New Agent for Chemical Reduction of Graphene Oxide Films


Based on the understanding of the chemical structure of GO, the possible mechanism of halogenation reactions and the properties of carbon-halogen bonds, Advanced Carbon Division at Institute of Metal Research, Chinese Academy of Sciences developed a simple but highly-effective hydrohalic acid reducing method to reduce GO films into highly conductive graphene films. GO films reduced in 55% hydroiodic (HI) acid have an electrical conductivity as high as 3×104 S/m and a C/O ratio above 12, both of which are much higher than films reduced by other chemical reducing methods. More importantly, this reducing method maintains good integrity and flexibility, and even improves the strength and ductility, of the original GO films. Using this reducing method, a flexible graphene-based TCF with a sheet resistance of around 1 kΩ/□ at transparency of 84% was obtained. Highly-effective reduction combined with good mechanical properties of the reduced GO films can not only facilitate the large-scale production and application of large-area graphene-based conductive films, but is also a valuable method for the large-scale production of graphene by reducing GO.

Since discovery in 2004, graphene has attracted great interest due to its unique structure, novel properties and great potential in various applications. Graphene oxide (GO), a graphene derivative, can be obtained through chemical oxidation and exfoliation of graphite and then converted into graphene through reducing treatment. It has become a valuable way for the mass-production and applications of graphene using GO as precursor. Graphene-based transparent conductive films (TCFs), which are anticipated to replace traditional indium doped tin oxide (ITO) films in future bendable electronic and optoelectronic devices, can also be fabricated by reducing GO films in a cost-effective manner, since GO have exceptionally low cost and can easily be assembled into large-area films by simple solution processes. The largest obstacle, nevertheless, is how to effectively reduce GO to remove the oxygen-containing functional groups on GO and make the reduced GO highly conductive.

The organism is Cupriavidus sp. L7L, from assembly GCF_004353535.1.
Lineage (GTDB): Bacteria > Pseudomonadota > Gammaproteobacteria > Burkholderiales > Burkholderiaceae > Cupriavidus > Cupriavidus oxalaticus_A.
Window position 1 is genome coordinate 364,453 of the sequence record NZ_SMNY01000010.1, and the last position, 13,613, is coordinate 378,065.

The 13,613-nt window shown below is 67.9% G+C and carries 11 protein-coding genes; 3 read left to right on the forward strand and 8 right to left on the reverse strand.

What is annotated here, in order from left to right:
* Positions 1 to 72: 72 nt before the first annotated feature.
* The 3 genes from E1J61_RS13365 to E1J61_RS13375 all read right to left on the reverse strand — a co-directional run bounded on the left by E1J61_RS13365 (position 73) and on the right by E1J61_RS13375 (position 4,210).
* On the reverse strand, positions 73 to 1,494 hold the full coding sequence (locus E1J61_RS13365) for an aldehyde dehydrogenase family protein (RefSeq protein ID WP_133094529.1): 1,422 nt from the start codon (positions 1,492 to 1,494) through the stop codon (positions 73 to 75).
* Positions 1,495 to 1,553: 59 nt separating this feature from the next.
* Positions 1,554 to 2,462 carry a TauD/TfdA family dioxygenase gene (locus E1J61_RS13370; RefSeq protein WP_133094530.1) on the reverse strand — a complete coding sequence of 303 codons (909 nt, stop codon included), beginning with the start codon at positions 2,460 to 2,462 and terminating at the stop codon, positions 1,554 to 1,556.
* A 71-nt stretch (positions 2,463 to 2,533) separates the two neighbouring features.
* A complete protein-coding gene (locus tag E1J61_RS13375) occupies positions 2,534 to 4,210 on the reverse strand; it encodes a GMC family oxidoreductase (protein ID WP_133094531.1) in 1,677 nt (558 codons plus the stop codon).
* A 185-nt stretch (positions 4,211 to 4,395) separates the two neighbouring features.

Generally, there are two approaches to realize the reduction of GO: high temperature thermal annealing and low temperature chemical reduction. The former is highly effective but usually needs a temperature above 1000°C; while the latter can be realized at a temperature lower than 100 °C, which is extremely important for practical applications, since graphene films are commonly supported on substrates such as glass and plastics that cannot stand high temperature. However, the chemical reducing effect reported by now using hydrazine or hydride (e.g. NaBH4 and LiAlH4, etc.) is far from satisfactory; furthermore, hydrazine and its derivatives are heavy toxic reagents, the mass use of which will result in severe pollution to the environment. Moreover, many researches have proved that these reducing reagents are not suitable for the reduction of GO films, especially for those needing high flexibility for applications in flexible devices, due to the stiffening and disintegrationof the films during reduction. Therefore, a more effective strategy must be developed to reduce GO without destroying the original high flexibility and integrity of GO films.

This work achieved the reduction of GO by strong acidic reagent instead of well-acknowledged alkali reagent, and a nucleophilic substitution reaction is presumed to be the basic process of GO reduction by chemical routes, which is important to understand the mechanism of chemical reduction of GO, develop new reducing technique and explore new applications of GO and graphene. The related results were recently published in Carbon and ACS Nano (website link: and 21/nn1015506).
Fig.1 Reduction effect of GO films by HI acid. a, b: Optical photographs of GO film before and after HI acid reduction; c: stress-strain curves of GO film before and after HI acid reduction; d, e: XPS-C1s spectra of GO film before and after HI acid reduction; f: HI acid reduced GO-based transparent conductive film.
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